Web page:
Queen Elizabeth II is dead, and the UK has become an objectively weirder place to live. Between the sex toy brands and arms manufacturers lining up to wish her goodbye, the closure of bike racks and cancellations of children’s fun runs and weather forecasts “as a mark of respect” and the BBC correspondent begging people to stop leaving marmalade sandwiches and Paddington Bear toys outside Buckingham Palace – it’s safe to say that the last 72 hours have shown that nobody has any idea how you go about mourning the death of the longest-reigning monarch in British history.
VICE photographer Chris Bethell spent the weekend in London photographing the surreality of a city currently playing a starring role in the psychodrama of a post-Queen United Kingdom (or its season finale, depending on who you ask) – including the official proclamation of King Charles III at St James’s Palace on Saturday.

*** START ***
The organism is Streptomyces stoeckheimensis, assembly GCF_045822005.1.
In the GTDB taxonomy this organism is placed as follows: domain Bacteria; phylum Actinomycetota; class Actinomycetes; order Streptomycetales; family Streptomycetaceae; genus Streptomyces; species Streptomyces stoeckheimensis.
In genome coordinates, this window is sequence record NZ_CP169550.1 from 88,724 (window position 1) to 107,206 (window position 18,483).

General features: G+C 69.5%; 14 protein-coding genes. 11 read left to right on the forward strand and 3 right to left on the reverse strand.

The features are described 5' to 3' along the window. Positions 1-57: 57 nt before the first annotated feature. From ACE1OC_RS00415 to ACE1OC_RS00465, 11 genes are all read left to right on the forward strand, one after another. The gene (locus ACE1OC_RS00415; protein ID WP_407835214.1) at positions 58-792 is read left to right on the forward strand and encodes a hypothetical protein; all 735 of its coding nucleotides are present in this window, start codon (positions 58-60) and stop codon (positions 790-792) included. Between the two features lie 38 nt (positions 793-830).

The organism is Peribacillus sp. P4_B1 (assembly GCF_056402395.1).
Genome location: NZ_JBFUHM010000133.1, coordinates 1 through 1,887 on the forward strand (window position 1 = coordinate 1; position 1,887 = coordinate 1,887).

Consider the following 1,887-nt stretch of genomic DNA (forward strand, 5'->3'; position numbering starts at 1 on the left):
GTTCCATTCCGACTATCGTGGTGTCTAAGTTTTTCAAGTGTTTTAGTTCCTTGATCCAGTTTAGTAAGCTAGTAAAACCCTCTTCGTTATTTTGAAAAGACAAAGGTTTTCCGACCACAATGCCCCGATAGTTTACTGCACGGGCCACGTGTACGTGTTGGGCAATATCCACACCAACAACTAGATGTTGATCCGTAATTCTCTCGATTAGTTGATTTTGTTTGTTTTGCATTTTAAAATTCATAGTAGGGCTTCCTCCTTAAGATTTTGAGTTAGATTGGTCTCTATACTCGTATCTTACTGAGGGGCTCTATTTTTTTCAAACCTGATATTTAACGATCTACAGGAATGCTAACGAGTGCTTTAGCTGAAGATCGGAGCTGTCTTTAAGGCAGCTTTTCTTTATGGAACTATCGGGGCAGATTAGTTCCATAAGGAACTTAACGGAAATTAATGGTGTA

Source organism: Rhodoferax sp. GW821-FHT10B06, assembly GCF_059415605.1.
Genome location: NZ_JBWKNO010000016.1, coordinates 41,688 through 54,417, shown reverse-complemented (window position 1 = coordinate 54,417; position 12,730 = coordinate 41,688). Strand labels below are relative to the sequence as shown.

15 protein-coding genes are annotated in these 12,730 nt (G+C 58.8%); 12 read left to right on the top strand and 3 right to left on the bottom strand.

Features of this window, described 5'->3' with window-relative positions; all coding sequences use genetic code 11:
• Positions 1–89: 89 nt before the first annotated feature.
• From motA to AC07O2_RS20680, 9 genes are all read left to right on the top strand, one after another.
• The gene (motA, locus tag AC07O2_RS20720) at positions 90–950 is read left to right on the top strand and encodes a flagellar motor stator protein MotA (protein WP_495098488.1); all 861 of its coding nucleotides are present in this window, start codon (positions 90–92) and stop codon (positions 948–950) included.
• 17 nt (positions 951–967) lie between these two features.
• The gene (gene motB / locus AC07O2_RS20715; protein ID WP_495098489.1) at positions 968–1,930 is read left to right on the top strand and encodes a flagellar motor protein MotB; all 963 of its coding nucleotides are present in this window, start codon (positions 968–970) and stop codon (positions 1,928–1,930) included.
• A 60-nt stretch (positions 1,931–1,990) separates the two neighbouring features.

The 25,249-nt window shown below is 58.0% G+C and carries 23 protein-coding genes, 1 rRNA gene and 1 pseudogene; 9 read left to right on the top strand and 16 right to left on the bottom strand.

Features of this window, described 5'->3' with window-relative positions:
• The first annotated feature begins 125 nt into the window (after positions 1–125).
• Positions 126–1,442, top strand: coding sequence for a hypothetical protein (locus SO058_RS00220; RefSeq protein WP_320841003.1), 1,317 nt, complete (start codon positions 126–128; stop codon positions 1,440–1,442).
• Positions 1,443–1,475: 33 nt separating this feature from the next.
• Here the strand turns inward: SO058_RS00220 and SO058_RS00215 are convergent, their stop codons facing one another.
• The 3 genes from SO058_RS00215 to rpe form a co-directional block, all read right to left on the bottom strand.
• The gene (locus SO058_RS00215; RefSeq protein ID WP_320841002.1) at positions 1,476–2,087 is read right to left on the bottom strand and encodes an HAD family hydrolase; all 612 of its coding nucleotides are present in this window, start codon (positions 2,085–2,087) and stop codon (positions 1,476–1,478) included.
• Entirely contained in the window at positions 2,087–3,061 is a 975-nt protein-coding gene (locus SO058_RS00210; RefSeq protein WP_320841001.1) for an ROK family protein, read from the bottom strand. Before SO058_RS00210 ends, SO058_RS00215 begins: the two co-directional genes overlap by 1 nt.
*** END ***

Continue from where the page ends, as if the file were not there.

Crowds of people gathered along the streets of Pall Mall hoping to catch a glimpse of the new monarch, but only grew increasingly tired and bored as the king opted for a different route. Others began drifting towards Buckingham Palace, where chaos broke out as people began scaling the walls leading up to the Victoria Memorial.
“People were encouraging pensioners to climb over, passing over their children and dogs - even prams – carrying bouquets of flowers,” Bethell tells VICE. “It weirdly looked reminiscent of people scaling the Berlin Wall.” Police attempted to intervene in individual cases, but most managed to haul themselves up and over, leaving flowers wherever they could in the memorial garden and in holes in the walls and fences.
The important thing to note here, obviously, is that Charles and his queen consort Camilla were probably nowhere near Buckingham Palace at the time.
“I’ve photographed a lot of royal events and there seemed like quite a big shift in attendance – usually I’d say it’s about 60 percent royalists, 10 percent general interested public and 30 percent tourists,” Bethell adds. “I’d say that this felt like it was maybe 30 percent royalists, 20 percent tourists and 50 percent the general public losing their minds.”
With a week of official mourning in the works, leading up to next Monday’s holiday (and drug dealers already offering discounts on party drugs “in honour of the Queen”), here’s to seven more days of chaos.